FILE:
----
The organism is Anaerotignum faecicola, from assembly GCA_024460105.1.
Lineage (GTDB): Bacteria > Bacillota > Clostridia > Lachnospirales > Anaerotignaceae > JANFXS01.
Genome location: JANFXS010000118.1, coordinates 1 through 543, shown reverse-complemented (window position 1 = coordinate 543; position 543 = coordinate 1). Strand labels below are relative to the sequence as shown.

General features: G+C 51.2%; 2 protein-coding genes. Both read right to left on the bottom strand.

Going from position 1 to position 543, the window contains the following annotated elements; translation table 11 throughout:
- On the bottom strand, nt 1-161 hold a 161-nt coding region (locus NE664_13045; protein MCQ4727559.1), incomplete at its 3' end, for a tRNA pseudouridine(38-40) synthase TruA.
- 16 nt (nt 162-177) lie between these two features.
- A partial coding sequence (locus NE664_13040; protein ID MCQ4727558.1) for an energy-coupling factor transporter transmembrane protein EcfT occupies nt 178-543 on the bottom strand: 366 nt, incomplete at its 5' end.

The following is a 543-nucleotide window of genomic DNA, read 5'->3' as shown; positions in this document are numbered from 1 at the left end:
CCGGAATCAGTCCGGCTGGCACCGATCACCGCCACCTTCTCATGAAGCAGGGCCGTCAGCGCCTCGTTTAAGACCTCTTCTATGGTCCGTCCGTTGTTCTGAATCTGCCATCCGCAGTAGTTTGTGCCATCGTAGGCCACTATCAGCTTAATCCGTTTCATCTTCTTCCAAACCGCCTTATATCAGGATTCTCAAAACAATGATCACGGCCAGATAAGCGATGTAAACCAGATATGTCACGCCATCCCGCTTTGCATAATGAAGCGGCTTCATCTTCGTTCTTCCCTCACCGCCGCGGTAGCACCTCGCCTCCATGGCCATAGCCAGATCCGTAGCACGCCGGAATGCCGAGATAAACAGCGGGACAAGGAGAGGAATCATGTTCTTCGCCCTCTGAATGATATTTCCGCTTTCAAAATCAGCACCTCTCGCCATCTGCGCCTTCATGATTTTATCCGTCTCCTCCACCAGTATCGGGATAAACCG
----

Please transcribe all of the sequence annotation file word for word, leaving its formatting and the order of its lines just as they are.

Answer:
The organism is Anaerotignum faecicola, from assembly GCA_024460105.1.
Lineage (GTDB): Bacteria > Bacillota > Clostridia > Lachnospirales > Anaerotignaceae > JANFXS01.
Genome location: JANFXS010000118.1, coordinates 1 through 543, shown reverse-complemented (window position 1 = coordinate 543; position 543 = coordinate 1). Strand labels below are relative to the sequence as shown.

General features: G+C 51.2%; 2 protein-coding genes. Both read right to left on the bottom strand.

Going from position 1 to position 543, the window contains the following annotated elements; translation table 11 throughout:
- On the bottom strand, nt 1-161 hold a 161-nt coding region (locus NE664_13045; protein MCQ4727559.1), incomplete at its 3' end, for a tRNA pseudouridine(38-40) synthase TruA.
- 16 nt (nt 162-177) lie between these two features.
- A partial coding sequence (locus NE664_13040; protein ID MCQ4727558.1) for an energy-coupling factor transporter transmembrane protein EcfT occupies nt 178-543 on the bottom strand: 366 nt, incomplete at its 5' end.

The following is a 543-nucleotide window of genomic DNA, read 5'->3' as shown; positions in this document are numbered from 1 at the left end:
CCGGAATCAGTCCGGCTGGCACCGATCACCGCCACCTTCTCATGAAGCAGGGCCGTCAGCGCCTCGTTTAAGACCTCTTCTATGGTCCGTCCGTTGTTCTGAATCTGCCATCCGCAGTAGTTTGTGCCATCGTAGGCCACTATCAGCTTAATCCGTTTCATCTTCTTCCAAACCGCCTTATATCAGGATTCTCAAAACAATGATCACGGCCAGATAAGCGATGTAAACCAGATATGTCACGCCATCCCGCTTTGCATAATGAAGCGGCTTCATCTTCGTTCTTCCCTCACCGCCGCGGTAGCACCTCGCCTCCATGGCCATAGCCAGATCCGTAGCACGCCGGAATGCCGAGATAAACAGCGGGACAAGGAGAGGAATCATGTTCTTCGCCCTCTGAATGATATTTCCGCTTTCAAAATCAGCACCTCTCGCCATCTGCGCCTTCATGATTTTATCCGTCTCCTCCACCAGTATCGGGATAAACCG